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Infiniti Emerg-E Concept: Based On Lotus Evora Hybrid

 
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2012 Infiniti Emerg-E concept

The 2012 Geneva Motor Show had plenty to draw the eye, not least the shapely promo girls on every stand--but the undisputed star of the show was Infiniti's Emerg-E hybrid concept car.

Both a work of art and a work of high-tech engineering, the mid-engine sports car uses a plug-in hybrid drivetrain--and it may be closer to production than you'd think.

According to Car and Driver, the Emerg-E is no one-off, engine-less concept car, but actually uses a platform and drivetrain thoroughly engineered by British sports car maker Lotus.

The platform is that of the Lotus Evora 414E Hybrid, developed using funding from Great Britain's Technology Strategy Board--think of it as the U.K's equivalent of a DoE loan.

Under the skin

The Evora's platform, like any current Lotus, and like the Tesla Roadster, is made of extruded aluminum sections bonded together with a special adhesive. It's race-car strong and very lightweight--only about 450 pounds--making it the ideal basis for a sports car.

The suspension is also aluminum, and both the Evora and its new Infiniti stablemate use Bilstein shocks and Eibach springs. The Evora 414E and Infiniti Emerg-E both have a regenerative braking system to help top-up the batteries.

Two electric motors provide the power, with combined output of 402 horsepower and 738 pounds-feet of torque--enough to reach 60mph in 4.1 seconds. Top speed is limited to 138mph, which we suspect is plenty for most people.

The small 15 kWh lithium-ion battery provides enough range for around 30 miles of electric-only driving, at which point a Lotus-designed and built 1.2-liter, three-cylinder, 50-horsepower engine kicks in.

Unlike the range-extender found in the Chevy Volt, this is a dedicated engine designed for plug-ins. It's very light, small, and optimized for constant running speeds, to maximize efficiency. The range-extender adds another 270 miles to the car's electric range, before it needs refuelling.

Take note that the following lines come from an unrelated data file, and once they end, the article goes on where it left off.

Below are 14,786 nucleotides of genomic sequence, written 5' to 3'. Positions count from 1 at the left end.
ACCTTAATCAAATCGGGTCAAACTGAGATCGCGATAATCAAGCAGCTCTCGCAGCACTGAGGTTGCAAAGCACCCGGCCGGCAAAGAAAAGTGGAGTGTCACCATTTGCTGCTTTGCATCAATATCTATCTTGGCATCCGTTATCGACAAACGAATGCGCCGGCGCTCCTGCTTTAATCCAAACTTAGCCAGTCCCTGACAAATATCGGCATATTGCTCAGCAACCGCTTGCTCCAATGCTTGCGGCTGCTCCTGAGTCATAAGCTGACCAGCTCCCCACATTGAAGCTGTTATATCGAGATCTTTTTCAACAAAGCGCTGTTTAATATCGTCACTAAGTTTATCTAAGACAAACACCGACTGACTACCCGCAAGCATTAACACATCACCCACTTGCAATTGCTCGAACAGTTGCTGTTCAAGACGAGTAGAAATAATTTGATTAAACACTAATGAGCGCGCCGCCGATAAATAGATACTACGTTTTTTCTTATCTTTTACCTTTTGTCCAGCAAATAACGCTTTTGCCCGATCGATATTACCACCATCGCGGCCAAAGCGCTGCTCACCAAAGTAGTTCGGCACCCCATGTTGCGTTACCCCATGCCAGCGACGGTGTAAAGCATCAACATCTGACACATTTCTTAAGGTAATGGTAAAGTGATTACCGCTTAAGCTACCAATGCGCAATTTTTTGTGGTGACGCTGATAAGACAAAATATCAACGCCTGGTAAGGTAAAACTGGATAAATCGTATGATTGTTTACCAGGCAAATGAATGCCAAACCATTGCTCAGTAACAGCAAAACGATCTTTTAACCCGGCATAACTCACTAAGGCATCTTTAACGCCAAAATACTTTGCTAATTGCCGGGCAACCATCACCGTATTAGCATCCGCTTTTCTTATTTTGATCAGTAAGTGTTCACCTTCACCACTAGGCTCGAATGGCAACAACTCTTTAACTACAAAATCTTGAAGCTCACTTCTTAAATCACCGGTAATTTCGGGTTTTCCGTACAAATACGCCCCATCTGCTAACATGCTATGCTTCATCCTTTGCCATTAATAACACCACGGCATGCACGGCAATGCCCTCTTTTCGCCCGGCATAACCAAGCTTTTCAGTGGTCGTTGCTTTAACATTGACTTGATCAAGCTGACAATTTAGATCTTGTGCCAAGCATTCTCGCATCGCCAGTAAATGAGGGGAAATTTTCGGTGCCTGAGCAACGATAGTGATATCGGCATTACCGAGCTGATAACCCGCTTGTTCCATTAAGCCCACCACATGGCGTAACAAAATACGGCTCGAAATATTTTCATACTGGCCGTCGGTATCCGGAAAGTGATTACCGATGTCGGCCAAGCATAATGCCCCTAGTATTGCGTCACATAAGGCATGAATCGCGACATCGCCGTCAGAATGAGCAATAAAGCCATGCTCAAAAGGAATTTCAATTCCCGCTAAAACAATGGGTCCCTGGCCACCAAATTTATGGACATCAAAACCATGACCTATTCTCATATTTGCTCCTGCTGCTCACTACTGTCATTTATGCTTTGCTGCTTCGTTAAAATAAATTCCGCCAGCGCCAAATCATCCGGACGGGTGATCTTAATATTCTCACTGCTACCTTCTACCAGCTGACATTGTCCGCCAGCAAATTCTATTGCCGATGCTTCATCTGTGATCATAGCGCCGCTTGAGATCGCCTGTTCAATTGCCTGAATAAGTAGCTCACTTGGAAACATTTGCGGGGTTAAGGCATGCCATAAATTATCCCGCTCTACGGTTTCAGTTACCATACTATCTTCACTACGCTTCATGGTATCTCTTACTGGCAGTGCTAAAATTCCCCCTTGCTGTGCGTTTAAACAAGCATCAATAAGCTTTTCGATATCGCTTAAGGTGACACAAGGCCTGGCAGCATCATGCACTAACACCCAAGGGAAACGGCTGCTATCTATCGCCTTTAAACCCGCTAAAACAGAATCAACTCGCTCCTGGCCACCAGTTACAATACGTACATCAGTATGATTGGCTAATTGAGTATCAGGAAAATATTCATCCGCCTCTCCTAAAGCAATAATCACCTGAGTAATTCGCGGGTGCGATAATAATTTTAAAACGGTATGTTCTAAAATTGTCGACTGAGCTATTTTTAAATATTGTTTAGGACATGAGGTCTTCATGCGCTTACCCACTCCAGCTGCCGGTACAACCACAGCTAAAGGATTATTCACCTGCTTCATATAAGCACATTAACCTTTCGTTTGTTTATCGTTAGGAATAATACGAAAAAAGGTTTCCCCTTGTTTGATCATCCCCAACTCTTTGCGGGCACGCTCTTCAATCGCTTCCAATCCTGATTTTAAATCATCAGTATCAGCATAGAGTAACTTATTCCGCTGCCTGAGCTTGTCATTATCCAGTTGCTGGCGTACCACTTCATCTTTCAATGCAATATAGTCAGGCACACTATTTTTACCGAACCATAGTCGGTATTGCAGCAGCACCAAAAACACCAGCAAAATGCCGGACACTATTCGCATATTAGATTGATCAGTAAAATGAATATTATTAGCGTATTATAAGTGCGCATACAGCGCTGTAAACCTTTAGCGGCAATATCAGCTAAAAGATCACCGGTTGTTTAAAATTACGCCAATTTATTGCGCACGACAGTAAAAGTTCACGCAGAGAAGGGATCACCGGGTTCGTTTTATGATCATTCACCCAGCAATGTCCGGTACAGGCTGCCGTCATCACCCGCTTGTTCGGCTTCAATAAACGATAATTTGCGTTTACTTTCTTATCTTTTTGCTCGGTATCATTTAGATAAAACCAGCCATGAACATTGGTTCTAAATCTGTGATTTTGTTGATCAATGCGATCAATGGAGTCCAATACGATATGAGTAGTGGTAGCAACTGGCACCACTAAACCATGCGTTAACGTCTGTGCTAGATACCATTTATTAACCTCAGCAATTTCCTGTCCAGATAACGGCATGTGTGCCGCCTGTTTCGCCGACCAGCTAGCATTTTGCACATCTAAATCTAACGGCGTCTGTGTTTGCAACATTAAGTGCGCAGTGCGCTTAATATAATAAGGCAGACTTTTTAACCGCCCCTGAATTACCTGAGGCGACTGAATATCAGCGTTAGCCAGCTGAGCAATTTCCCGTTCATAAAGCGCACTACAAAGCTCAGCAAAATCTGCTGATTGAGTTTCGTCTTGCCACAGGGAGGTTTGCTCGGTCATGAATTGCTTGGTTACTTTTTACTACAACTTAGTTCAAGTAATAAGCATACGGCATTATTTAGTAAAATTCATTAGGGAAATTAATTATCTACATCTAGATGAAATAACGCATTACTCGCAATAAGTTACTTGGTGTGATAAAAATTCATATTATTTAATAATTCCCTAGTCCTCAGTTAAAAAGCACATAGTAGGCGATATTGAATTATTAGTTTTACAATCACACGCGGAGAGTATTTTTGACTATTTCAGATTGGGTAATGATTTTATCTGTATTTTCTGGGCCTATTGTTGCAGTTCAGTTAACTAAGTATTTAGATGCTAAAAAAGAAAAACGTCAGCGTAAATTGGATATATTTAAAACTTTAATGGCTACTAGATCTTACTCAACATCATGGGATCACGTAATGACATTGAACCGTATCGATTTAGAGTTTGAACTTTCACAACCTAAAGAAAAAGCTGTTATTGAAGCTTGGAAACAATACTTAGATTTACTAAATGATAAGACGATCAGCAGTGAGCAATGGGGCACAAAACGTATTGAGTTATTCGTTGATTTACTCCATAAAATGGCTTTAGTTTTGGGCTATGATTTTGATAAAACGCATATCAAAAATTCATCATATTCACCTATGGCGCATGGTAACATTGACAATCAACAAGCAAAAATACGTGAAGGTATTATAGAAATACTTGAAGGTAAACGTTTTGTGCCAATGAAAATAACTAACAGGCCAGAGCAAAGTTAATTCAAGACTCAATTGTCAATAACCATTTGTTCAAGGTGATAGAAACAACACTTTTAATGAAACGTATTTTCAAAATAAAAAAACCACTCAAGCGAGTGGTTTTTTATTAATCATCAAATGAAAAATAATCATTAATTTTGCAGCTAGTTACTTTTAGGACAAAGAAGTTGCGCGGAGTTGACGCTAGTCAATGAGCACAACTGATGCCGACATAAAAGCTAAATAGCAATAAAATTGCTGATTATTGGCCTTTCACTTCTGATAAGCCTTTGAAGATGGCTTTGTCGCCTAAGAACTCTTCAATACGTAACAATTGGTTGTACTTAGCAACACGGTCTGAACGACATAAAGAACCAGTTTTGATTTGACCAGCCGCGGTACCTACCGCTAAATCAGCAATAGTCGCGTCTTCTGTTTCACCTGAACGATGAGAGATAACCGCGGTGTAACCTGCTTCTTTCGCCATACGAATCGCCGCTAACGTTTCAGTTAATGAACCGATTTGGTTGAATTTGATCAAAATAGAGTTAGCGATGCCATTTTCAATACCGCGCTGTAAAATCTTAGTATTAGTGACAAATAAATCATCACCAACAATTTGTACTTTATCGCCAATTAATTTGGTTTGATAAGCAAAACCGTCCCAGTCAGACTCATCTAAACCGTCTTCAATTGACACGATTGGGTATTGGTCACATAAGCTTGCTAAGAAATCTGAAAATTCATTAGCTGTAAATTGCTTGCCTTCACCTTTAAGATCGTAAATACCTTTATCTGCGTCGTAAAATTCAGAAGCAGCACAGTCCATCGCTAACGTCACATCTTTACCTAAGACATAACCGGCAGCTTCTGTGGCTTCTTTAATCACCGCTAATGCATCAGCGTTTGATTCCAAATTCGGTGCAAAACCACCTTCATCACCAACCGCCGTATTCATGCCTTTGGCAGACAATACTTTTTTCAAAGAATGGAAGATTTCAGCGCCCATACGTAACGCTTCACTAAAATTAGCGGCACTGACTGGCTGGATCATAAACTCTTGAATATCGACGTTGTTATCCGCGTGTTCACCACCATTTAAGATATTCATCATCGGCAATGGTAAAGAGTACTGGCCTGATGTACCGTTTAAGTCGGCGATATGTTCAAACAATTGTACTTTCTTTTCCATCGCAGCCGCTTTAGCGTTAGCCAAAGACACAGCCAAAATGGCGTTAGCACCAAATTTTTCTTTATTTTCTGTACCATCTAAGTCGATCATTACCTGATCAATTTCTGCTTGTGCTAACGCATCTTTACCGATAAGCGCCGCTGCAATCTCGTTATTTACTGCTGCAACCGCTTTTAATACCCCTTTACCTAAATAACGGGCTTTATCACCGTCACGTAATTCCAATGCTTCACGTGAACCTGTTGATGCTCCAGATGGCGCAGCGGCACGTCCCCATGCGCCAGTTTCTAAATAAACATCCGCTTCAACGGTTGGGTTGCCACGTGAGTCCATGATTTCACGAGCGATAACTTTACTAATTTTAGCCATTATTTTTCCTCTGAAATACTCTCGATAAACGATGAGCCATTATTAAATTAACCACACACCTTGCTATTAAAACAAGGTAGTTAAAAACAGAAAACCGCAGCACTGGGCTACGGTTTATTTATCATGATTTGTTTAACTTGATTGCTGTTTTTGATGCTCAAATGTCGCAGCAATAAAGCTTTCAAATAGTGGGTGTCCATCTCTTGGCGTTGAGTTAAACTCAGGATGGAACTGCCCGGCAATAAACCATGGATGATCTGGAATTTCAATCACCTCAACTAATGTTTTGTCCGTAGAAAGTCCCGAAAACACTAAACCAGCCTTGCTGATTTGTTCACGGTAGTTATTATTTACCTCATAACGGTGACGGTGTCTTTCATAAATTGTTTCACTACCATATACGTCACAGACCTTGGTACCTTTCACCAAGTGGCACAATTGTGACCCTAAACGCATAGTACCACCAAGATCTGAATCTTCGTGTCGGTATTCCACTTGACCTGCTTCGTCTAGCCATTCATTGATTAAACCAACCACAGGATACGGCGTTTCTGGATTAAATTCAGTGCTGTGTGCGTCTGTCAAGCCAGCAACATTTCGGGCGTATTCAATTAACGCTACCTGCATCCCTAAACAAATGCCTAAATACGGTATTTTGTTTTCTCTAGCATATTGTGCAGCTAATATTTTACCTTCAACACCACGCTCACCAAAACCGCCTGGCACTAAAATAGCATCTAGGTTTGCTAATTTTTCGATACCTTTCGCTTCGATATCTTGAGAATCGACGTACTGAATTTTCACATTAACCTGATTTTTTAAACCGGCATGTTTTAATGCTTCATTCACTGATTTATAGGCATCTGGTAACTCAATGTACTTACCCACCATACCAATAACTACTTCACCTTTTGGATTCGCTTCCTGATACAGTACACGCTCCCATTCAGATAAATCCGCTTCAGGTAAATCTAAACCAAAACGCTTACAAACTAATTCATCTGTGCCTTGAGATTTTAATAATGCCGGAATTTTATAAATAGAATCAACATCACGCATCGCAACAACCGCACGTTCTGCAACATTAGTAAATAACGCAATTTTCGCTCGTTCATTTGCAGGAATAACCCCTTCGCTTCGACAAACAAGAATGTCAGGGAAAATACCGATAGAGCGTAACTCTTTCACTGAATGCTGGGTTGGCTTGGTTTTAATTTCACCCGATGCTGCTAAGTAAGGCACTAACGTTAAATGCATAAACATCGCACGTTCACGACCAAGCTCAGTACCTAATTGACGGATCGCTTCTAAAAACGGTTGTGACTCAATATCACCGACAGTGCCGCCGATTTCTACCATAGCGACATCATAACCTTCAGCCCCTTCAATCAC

Over the skin

Naturally, the Infiniti attracted most attention for its styling, which is quite different from that of the Evora. It's recognisably an Infiniti, but really stands out next to the company's current sedans and SUVs.

Though production is feasible, it hasn't yet been confirmed. If it was to go on sale, it would line up next to cars like the 2015 Acura NSX concept, another high-profile hybrid supercar due in the next few years.

That's good news for green buyers whatever level of the market they're at--high profile, green supercars will do a lot of good for the image of electric vehicles over the next few years.

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  1. While this would be a brilliant strategy for any automaker that lacks BEV / EREV / PHEV / FCV technology, it seem curious that Infiniti, the luxury brand for Nissan, would be turning to another company's technology, when Nissan is supposedly "all-in" on its BEV strategy. Does this mean that Nissan recognizes that their BEV tech isn't ready for more demanding up market customers?

    I would think that Fiat-Chrysler, Porsche, and other automakers that lack BEV / EREV / PHEV / FCV technology would be first in line for this strategy.
     
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